In January I presented the first ten pages of two different books at a conference. I knew neither was completely ready but I wanted to get the feedback and face my extreme fear of speaking with agents face to face. One of the books was Sharing Strength, my book on PTSD. Obviously with the subject matter it is not a light and breezy book. There are intense moments, sad ones and some happy ones as well. Most of all there are times of healing. It is a book about recovery first and foremost.

Each character plays their role. Some have the support they need, others are praying for help. Some seem hopelessly doomed and others hide from those wishing to assist. I have known people in every aspect of what the characters are experiencing and the book is very personal for me. It is so personal, in fact, that when the books was still being written I took a sidestep to Survivor and shared a part of my past I buried for nearly half my life.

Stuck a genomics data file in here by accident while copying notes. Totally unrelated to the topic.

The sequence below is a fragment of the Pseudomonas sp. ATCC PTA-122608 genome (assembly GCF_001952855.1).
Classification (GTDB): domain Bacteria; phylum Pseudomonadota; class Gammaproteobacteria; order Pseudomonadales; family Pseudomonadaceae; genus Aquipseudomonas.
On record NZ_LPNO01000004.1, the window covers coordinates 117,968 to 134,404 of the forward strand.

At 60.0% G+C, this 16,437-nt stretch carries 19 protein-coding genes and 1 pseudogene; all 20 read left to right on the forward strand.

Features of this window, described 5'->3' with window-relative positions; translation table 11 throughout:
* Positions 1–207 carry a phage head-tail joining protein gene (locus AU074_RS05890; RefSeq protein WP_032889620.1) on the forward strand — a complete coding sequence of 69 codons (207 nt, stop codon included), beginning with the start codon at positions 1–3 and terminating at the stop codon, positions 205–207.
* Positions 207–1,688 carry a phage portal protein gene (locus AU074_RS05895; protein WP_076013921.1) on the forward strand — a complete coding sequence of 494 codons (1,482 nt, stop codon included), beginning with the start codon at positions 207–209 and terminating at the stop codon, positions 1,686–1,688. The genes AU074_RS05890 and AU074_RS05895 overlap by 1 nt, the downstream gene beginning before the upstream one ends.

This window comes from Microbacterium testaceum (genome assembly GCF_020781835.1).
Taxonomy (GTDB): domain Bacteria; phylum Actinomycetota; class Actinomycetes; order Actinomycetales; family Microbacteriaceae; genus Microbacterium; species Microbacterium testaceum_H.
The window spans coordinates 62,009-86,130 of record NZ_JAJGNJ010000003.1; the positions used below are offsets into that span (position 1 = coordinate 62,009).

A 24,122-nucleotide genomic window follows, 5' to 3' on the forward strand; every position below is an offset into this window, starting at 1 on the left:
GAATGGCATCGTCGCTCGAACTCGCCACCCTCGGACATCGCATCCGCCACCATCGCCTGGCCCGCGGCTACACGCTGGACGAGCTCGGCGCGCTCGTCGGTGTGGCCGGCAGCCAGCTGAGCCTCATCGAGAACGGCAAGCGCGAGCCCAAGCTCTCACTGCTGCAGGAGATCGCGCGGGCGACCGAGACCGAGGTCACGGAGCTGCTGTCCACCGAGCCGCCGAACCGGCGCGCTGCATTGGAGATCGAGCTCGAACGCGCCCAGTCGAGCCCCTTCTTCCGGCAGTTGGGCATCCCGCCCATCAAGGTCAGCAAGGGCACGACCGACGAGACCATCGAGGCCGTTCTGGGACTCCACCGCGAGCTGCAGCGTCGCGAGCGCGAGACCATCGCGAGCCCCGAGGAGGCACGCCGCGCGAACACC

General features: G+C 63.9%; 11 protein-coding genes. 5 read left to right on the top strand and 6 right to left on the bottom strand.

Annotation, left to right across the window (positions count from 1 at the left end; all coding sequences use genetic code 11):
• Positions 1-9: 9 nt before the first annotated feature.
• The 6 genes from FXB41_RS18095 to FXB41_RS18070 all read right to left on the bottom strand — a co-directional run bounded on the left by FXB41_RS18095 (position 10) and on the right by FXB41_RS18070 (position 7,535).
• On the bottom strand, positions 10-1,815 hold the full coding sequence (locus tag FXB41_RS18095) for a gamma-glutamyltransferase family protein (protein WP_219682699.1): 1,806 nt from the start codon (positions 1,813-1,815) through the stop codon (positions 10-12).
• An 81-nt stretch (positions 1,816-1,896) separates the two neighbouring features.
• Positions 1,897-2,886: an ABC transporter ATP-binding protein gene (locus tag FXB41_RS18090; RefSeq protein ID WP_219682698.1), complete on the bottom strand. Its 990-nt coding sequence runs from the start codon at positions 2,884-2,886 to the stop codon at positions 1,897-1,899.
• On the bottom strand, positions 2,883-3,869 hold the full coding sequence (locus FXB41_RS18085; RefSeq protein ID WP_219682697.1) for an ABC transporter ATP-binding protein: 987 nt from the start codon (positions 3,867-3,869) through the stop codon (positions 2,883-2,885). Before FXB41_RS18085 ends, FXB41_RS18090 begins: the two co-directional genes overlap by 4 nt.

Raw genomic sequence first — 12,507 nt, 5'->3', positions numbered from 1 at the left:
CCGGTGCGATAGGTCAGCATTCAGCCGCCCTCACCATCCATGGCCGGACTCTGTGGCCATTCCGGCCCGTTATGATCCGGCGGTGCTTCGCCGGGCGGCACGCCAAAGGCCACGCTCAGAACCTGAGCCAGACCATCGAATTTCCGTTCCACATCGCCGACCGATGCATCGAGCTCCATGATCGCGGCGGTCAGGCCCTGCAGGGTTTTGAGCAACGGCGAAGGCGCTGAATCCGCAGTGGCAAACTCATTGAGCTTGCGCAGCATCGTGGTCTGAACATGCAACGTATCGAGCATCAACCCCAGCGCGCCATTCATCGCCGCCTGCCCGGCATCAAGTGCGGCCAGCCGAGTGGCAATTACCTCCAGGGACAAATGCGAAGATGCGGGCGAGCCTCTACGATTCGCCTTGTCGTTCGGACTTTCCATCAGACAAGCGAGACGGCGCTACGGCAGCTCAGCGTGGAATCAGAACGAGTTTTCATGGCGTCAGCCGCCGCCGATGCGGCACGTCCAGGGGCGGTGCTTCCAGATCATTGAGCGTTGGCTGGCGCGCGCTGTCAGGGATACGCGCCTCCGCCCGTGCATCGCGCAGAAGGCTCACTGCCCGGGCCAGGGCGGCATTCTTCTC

I am currently working on another book like Survivor called Fish. It is the story of another character in Sharing Strength and her story is just as tragic. It is understandable that any story that leads to a book about PTSD isn't going to be the happiest thing ever written but some of these revelations are especially emotional. When I was discussing this fact at a networking dinner one of the other writers looked me in the eye and asked, "Why don;t you just write something happier?"

He had attended the conference before and even won an Editor's Choice award the last day I was there. He writes everyday and felt the need to constantly tell me how I should be working, what I should be writing and how to move forward correctly. I temperamental, teenage type mind wanted to lash out and tell him to shut up. I don't write everyday, I can admit that. I make excuses and watch television instead of reading or writing. I go to the gym or camp for the weekend when I have time off. There are several things I do instead of writing. I am also not ashamed of this.